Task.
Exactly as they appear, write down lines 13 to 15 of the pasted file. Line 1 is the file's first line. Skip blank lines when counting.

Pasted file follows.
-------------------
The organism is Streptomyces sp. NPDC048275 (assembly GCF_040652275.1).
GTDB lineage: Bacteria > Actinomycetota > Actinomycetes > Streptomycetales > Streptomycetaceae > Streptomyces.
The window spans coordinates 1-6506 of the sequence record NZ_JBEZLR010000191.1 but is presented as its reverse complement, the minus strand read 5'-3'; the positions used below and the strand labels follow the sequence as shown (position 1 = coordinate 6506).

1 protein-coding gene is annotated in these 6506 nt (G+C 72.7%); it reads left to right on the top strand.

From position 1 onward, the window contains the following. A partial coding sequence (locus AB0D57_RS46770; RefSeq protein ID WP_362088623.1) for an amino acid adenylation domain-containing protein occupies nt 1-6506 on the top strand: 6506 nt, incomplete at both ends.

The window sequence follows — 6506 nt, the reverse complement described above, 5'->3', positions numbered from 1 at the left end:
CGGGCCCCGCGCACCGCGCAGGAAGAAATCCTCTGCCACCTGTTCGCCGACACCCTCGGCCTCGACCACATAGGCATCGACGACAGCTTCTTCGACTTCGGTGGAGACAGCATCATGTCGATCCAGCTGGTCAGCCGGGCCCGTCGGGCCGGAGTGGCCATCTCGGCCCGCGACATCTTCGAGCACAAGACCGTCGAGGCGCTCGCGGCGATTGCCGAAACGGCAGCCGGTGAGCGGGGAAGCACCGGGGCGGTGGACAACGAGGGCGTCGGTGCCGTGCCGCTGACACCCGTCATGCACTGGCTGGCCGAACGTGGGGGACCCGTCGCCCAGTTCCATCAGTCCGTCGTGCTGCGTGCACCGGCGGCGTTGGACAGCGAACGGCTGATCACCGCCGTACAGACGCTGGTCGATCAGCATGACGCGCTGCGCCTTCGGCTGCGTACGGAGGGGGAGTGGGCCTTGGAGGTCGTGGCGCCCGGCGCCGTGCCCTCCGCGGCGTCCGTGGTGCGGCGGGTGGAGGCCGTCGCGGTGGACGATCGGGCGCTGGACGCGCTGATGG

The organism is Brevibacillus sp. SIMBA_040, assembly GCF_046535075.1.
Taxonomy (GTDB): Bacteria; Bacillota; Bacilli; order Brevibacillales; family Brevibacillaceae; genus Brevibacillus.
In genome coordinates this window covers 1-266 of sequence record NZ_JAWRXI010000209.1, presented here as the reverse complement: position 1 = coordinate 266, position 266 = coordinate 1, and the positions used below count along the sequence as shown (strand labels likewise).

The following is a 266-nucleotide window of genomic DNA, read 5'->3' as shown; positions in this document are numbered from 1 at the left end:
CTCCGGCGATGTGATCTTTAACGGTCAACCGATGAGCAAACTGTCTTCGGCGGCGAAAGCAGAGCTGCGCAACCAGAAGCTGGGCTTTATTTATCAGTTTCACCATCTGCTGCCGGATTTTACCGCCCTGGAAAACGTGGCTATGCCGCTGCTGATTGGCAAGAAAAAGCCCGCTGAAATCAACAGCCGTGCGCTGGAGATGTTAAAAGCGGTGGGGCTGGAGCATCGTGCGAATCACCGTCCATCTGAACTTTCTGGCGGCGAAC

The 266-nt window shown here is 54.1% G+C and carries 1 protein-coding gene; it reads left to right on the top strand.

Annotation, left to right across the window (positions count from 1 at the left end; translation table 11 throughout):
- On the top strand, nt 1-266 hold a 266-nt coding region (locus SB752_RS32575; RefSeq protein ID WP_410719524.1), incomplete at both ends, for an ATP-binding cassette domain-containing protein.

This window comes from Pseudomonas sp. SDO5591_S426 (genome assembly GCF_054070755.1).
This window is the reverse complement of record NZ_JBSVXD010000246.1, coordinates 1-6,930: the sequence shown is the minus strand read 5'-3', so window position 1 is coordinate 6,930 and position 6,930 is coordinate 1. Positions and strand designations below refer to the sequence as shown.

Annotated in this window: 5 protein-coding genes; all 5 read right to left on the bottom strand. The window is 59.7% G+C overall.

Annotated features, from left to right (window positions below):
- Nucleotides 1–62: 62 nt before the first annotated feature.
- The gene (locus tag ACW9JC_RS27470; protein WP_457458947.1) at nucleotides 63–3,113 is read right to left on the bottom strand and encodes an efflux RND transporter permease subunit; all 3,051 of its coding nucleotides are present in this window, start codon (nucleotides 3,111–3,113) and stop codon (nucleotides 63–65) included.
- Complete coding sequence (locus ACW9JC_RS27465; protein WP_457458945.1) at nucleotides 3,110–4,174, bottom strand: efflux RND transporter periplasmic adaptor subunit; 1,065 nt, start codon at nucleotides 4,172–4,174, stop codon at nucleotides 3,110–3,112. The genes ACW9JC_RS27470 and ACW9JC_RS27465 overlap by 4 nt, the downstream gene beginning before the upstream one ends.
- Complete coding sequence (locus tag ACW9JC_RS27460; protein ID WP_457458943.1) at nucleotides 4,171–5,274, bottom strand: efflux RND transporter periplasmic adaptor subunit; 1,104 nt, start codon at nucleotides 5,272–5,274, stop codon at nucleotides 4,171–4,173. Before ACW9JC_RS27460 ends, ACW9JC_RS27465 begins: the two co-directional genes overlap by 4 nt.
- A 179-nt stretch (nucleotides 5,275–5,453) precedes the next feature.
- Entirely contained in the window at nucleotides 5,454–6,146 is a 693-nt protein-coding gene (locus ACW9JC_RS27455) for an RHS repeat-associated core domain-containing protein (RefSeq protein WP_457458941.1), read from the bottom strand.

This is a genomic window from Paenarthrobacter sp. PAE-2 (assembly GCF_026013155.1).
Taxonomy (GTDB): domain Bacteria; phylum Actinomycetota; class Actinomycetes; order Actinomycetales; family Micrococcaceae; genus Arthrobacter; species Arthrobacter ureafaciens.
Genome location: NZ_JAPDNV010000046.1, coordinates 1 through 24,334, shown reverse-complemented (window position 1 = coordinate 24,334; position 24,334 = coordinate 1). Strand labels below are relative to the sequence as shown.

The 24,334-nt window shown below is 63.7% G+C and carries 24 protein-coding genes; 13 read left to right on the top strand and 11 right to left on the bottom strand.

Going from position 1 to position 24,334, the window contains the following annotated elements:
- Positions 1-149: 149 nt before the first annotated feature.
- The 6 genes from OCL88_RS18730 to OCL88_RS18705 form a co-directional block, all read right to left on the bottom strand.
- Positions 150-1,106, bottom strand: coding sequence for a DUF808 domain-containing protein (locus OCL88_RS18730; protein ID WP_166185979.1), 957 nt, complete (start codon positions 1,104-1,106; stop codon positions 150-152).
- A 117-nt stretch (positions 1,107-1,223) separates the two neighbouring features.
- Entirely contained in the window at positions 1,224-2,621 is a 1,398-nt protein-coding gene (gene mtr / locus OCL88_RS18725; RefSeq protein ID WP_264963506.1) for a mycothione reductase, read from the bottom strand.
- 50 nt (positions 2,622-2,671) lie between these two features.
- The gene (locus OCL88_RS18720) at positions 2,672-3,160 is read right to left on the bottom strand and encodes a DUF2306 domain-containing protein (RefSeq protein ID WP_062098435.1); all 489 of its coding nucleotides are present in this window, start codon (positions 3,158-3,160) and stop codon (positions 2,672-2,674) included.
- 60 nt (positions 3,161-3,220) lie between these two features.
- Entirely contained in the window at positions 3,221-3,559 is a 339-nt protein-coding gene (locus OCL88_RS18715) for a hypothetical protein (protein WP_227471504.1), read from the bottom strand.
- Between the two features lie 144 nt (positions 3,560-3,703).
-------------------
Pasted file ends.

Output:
The 266-nt window shown here is 54.1% G+C and carries 1 protein-coding gene; it reads left to right on the top strand.

Annotation, left to right across the window (positions count from 1 at the left end; translation table 11 throughout):
- On the top strand, nt 1-266 hold a 266-nt coding region (locus SB752_RS32575; RefSeq protein ID WP_410719524.1), incomplete at both ends, for an ATP-binding cassette domain-containing protein.